Across the world, the shutters are coming down and the closed signs going up as many areas go into shutdown and isolation due to the Novel Coronavirus currently sweeping the world.
Many of us have shelves and shelves of books we are waiting to read, and that might be just what you need at the sign of a lockdown, but many readers rely on the library from week to week and for those people this could be an issue. If you’re self isolating, or if your library is closed, and you don’t have a stack of books to read, what do you do?
We’ve got some ideas of how you can find books, and create stories from home.
The obvious solution to the self-isolation or lack of library issue is eBooks, but even that can be an issue. If you’re a staunch book reader and you prefer paper you may not own an eReader and you may not want or be able to buy one on a whim. However, so long as you have a smart device, you can download the Kindle app, and using that you can borrow from your library if it’s open, you can find free books on Amazon, or you can use the Kindle unlimited feature in lieu of your library.
Project Gutenberg is a free service that turns books that are out of copyright into e-versions and all Project Guttenberg classics are free to read both online, or via that Kindle app we discussed in the last section.
Even alone, or our best chance is each other so if you and your neighbours are healthy and well but your library is closed, maybe you could create your own little lending library and share books with friends. Do exercise caution in this area, as the virus can live on paper (24 hours is the estimate), but don’t exercise so much caution that you harm your mental wellbeing.
If you have books in the house, just no new ones then it may be time for some rereads, and if your kids are off school on lockdown too then you could make this a family event! We’re huge Harry Potter fans and along with some friends and my children spent a year of Sundays meeting up and passing the books around and reading aloud. Each person read as much as they wanted to, then passed the book along and between us we got through them all. It was the most enjoyable year of Sunday and something that would definitely be worth emulating during this crisis.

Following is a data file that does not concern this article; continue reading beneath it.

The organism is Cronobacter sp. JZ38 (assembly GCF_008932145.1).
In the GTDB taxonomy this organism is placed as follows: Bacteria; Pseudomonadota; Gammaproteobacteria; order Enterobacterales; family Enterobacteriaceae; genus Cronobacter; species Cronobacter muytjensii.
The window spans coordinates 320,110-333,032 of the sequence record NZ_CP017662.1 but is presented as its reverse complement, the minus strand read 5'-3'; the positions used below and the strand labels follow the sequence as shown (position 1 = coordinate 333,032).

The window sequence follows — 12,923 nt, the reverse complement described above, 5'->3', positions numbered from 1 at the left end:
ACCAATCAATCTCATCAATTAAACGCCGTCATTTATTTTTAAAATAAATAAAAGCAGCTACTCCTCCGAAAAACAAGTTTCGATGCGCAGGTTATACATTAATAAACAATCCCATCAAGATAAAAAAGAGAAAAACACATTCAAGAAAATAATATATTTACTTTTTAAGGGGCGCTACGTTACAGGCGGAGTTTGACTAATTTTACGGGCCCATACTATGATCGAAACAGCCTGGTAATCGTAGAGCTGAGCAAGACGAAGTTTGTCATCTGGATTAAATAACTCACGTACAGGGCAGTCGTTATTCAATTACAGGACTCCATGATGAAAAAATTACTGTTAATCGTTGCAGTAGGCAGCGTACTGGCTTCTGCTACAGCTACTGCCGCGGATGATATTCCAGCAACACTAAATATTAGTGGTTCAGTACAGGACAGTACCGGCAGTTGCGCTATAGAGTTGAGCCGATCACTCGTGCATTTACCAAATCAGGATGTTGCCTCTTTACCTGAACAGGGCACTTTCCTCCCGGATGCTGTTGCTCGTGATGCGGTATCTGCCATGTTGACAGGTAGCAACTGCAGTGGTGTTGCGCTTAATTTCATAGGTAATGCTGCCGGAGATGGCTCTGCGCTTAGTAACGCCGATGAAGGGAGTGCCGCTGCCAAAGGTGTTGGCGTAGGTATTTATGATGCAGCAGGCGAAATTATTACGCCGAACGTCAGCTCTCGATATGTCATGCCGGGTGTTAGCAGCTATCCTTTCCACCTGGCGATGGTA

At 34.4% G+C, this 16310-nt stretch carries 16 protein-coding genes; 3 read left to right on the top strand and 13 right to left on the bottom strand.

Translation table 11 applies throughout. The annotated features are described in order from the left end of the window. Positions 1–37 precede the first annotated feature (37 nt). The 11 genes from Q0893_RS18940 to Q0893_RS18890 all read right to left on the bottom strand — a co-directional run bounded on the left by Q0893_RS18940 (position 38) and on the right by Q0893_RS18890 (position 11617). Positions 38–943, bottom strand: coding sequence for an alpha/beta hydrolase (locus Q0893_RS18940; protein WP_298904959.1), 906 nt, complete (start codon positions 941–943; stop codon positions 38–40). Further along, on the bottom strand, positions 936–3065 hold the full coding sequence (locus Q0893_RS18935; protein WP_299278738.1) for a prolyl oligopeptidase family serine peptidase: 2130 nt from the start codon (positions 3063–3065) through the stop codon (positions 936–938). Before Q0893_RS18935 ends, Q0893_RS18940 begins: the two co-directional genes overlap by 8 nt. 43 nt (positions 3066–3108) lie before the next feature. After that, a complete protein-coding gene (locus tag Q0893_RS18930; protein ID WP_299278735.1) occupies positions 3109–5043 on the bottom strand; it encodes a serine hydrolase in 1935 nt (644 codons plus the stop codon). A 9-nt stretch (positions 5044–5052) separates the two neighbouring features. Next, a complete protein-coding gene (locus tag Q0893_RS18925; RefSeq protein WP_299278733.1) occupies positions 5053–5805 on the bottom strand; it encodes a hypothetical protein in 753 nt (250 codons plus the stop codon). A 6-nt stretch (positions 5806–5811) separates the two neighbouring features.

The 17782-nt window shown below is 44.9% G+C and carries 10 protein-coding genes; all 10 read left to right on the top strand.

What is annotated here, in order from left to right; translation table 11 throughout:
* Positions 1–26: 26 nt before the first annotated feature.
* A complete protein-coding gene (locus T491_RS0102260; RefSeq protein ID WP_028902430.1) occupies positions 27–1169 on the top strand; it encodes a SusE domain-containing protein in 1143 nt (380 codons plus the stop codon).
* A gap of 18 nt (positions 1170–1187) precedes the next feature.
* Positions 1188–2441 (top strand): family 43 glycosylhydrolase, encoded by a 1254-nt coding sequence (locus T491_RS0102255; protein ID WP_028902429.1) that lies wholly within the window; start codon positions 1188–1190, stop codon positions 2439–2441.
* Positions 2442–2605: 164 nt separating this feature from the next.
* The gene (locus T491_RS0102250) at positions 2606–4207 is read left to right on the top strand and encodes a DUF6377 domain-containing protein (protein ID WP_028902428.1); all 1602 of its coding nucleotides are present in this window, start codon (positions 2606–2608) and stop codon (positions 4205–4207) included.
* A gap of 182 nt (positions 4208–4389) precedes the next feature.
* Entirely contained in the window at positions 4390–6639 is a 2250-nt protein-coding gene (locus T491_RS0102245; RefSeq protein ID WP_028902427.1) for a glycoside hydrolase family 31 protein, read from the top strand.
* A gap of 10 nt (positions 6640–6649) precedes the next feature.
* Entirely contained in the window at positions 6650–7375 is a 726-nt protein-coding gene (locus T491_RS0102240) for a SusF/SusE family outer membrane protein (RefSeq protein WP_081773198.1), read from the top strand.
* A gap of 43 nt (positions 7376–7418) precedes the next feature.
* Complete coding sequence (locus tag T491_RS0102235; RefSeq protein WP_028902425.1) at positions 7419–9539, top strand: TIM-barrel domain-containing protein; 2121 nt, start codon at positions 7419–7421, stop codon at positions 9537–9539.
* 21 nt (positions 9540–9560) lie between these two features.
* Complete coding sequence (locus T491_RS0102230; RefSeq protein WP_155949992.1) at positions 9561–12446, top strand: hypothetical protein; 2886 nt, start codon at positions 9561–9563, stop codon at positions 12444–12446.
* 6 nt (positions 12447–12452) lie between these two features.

Tying in with the last idea of including the children who are stuck at home, storytelling is a great way to pass the time. Whether you’re retelling classic stories you know from your childhood, or making them up, aural storytelling is a lost art we could rekindle with our children sharing stories of their own.
Wattpad is a fantastic app that lets your read and submit stories online. You can download it on most devices and get access to a treasure trove of amateur fiction, some of it really good!
Audible just made hundreds of stories free to help you over this period, in what will almost certainly be a welcome gesture. Audible says “For as long as schools are closed, we’re open. Starting today, kids everywhere can instantly stream an incredible collection of stories, including titles across six different languages, that will help them continue dreaming, learning, and just being kids. All stories are free to stream on your desktop, laptop, phone or tablet. Explore the collection, select a title and start listening.”
It’s that easy.
We hope we’ve offered you some practical advice on how you can keep reading in this crisis, be safe, and reach out if you need to. Now more than ever, we are one world.
As we bring you more news, we will add more sources here for other ways to access literature for free during this crisis:
You can also access Shakespeare from your living room here